Why emerging markets are close to entering their golden age

It’s getting close, the age of emerging markets is about to dawn. Investors need to understand why, and then prepare.

Article updated: 24 April 2019 11:00am Author: Michael Baxter

The golden age for emerging markets beckons, I’ll explain why, but first there is a threat to emerging markets too. I’ll deal with that before I get to the reasons to be bullish.

The threat

The threat lies with automation and in time 3D printing, removing the biggest traditional advantage of emerging markets. Their traditional route to growth hinged upon cheap labour as western firms outsourced their manufacturing or contact centres.

India and China have relied on that model. There is a snag; it can only take a country so far — this is what is meant by the middle income trap, an economy gets to a certain point, and then stops.

A phrase has been coined to summarise the plight of some emerging markets — premature deindustrialisation. It describes a phenomenon in which economies shift from manufacturing to services too soon, before the industrial base is given sufficient time to develop. Latin America and Sub Saharan Africa are perhaps the obvious victims of this.

The first six opportunities:

There are seven reasons, but I want to outline six of them first. They each provide a compelling reason to be bullish about emerging markets, but my seventh reason is the pièce de résistance.

  • Number one; low cost or free internet access. New technologies are providing internet connection into remote regions.
  • Low cost smart phones.
  • As a consequence of the two reasons above, education is becoming boosted, as schools around the world can provide access to the best teachers in the world, via the internet. Thanks to the internet, lack of availability of text books, or paper, is no longer an issue.
  • Also, because of the combination of internet access and smart phones, online banking will transform the number of people with access to bank accounts — traditionally seen as a block to economic development. Linked to this has been the emergence of a practice by which electronic payments are made via smartphones, even if the person making the payment does not have a bank account.
  • Renewable energy removes the need to connect remote regions to a national grid. Now energy can be generated locally, and as renewables fall in cost, the benefit to poor regions is already proving to be transformative.
  • Property rights, the economist Hernando De Soto has argued that ambiguously defined property rights has been the main barrier to emerging markets closing the gap on the West. But blockchain can change this, as a record of property ownership is transferred to a distributive ledger controlled by the crowd and no one individual/state, which people don’t trust.

The most important driver

But there is another reason — to an extent the six factors listed above make this other factor possible.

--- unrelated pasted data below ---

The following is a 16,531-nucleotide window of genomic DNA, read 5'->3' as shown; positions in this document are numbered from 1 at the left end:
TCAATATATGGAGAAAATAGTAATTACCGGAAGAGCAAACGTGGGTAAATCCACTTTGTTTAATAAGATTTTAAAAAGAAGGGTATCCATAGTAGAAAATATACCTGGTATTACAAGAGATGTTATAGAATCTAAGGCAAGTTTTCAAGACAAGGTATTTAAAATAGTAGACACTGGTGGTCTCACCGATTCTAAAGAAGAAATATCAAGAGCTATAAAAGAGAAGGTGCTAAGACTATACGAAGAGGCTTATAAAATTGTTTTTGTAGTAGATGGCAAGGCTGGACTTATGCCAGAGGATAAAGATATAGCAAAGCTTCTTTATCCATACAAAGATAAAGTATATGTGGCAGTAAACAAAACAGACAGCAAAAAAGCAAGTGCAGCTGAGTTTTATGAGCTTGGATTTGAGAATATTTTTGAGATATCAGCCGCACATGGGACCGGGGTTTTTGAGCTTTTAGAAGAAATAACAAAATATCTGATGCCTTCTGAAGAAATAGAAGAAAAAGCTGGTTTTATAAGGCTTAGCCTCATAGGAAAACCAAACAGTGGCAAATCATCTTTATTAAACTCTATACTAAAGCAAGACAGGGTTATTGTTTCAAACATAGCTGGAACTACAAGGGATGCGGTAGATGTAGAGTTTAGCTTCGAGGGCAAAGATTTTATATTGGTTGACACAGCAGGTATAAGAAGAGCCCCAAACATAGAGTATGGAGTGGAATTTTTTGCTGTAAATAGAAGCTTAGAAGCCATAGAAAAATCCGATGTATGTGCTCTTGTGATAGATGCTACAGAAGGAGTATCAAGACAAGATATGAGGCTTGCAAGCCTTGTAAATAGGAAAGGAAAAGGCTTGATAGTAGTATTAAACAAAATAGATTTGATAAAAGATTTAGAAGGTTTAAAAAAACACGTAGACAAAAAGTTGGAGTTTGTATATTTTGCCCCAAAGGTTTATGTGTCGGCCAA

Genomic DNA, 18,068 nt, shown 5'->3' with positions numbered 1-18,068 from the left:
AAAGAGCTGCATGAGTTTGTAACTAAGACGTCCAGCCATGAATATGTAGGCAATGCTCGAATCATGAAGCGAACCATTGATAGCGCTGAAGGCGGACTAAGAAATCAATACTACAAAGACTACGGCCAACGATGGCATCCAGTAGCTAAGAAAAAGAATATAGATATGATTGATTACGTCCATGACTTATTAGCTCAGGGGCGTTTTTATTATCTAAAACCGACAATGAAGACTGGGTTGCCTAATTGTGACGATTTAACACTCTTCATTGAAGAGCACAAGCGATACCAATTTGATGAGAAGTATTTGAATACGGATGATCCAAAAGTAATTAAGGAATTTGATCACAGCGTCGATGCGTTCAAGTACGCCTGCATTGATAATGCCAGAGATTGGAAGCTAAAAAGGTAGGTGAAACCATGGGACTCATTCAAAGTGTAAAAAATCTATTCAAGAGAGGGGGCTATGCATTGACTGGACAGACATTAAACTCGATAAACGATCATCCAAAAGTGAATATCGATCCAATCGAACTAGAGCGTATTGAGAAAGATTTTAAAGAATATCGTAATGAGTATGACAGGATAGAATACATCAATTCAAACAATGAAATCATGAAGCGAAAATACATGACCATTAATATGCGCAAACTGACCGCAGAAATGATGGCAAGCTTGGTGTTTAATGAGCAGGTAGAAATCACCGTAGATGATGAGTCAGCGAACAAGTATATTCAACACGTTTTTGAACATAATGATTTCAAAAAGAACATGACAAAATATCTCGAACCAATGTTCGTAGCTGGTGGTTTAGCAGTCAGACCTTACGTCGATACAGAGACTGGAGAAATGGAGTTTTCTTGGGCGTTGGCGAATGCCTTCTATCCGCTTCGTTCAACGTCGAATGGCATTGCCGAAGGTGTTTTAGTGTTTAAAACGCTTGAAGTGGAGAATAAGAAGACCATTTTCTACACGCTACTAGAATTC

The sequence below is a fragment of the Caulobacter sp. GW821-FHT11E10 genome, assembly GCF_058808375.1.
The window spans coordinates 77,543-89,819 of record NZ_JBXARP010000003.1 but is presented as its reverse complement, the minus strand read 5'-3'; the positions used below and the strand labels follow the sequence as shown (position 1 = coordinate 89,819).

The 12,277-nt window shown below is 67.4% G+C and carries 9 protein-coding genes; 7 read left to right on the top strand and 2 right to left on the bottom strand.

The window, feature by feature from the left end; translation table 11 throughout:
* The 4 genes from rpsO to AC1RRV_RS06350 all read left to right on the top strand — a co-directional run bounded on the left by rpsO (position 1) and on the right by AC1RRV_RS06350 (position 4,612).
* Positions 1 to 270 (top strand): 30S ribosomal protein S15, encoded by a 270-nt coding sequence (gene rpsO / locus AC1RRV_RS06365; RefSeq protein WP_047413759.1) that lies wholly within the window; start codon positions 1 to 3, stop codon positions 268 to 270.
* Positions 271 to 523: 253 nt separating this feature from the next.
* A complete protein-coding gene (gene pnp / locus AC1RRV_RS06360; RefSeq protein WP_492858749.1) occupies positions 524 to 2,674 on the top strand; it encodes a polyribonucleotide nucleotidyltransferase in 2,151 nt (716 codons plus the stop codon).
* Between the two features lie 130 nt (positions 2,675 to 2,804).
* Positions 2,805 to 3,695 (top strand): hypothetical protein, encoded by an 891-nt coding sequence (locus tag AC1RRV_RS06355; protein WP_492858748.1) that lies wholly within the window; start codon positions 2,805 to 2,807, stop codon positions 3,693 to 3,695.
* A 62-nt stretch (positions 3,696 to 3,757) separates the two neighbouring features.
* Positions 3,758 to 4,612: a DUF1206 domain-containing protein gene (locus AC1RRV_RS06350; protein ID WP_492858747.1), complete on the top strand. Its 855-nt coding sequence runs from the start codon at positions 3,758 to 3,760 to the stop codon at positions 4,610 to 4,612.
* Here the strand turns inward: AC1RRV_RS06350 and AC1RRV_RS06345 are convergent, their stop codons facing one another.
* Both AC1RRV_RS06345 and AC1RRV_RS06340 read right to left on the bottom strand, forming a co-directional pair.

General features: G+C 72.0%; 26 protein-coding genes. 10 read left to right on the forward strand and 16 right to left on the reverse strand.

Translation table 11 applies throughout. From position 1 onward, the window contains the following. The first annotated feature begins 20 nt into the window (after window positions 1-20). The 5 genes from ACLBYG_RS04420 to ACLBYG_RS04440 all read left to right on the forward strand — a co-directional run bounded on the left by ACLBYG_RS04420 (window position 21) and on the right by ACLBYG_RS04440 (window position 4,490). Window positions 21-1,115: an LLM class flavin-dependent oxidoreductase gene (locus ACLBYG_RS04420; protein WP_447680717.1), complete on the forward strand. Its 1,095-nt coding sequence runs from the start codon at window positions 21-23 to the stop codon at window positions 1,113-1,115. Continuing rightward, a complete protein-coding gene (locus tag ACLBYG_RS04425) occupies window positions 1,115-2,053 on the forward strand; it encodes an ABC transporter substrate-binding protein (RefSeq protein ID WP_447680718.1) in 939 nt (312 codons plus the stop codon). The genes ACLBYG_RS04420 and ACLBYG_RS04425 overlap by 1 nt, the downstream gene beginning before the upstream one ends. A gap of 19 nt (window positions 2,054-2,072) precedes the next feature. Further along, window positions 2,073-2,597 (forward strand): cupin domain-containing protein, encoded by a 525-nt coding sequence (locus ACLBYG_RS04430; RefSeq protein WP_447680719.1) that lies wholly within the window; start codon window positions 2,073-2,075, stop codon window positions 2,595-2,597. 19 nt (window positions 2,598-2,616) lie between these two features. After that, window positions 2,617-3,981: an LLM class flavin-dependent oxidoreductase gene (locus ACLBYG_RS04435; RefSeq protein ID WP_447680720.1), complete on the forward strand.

I refer to the way barriers to entry have fallen thanks to technology. In the past, lack of infrastructure held emerging markets back. Today, all you need is a smart phone, internet access, some brains and entrepreneurial cunning.

This is not a profound insight. The corporate world has understood this for some time. That is why companies that are serious about surviving have been busy backing start-ups, via incubators and why digital transformation has become a buzzword.

The implications for emerging markets are not so well understood.

In the era of AI, what you really need is a workforce blessed with an outstanding education in maths. So, that’s Russia, Eastern Europe, and China. These regions are emerging as technology hubs.

As for India — businesses in the country, realising that the outsourcing models are dying, are focusing on becoming experts on automation.

China, in particular, has an advantage, that the West, with its correct concern about human rights and privacy, cannot match.

AI, and its real world application, machine learning, needs data. It’s appetite for data is ferocious. The privacy implications, bringing with it the danger we could descend into an Orwellian state, are real. For once, the EU has been ahead of the game with GDPR. For all its faults, GDPR is an attempt to protect our privacy in a period when we risk descent into a surveillance culture.

Alas, concerns over regulation risks clipping the wings of AI and its development in Europe. The US, does not have the same emphasis on privacy as the EU, but slowly, with California in the vanguard, state by state, the US is moving towards its own versions of GDPR.

China is not so encumbered. This, combined with massive state investment, will give China the edge.

PwC projects that AI will contribute $15.1 trillion a year to the global economy by 2030. It projects that 26 per cent of this amount will accrue to China.

The 2020s will be an outstanding decade for emerging markets, but China will be the biggest beneficiary.

These views are those of the author alone and do not necessarily reflect the view of The Share Centre, its officers and employees

Michael Baxter portrait photo
Michael Baxter

Economics Commentator

Michael is an economics, investment and technology writer, known for his entertaining style. He has previously been a full-time investor, founder of a technology company which was floated on the NASDAQ, and a director of a PR company specialising in IT.

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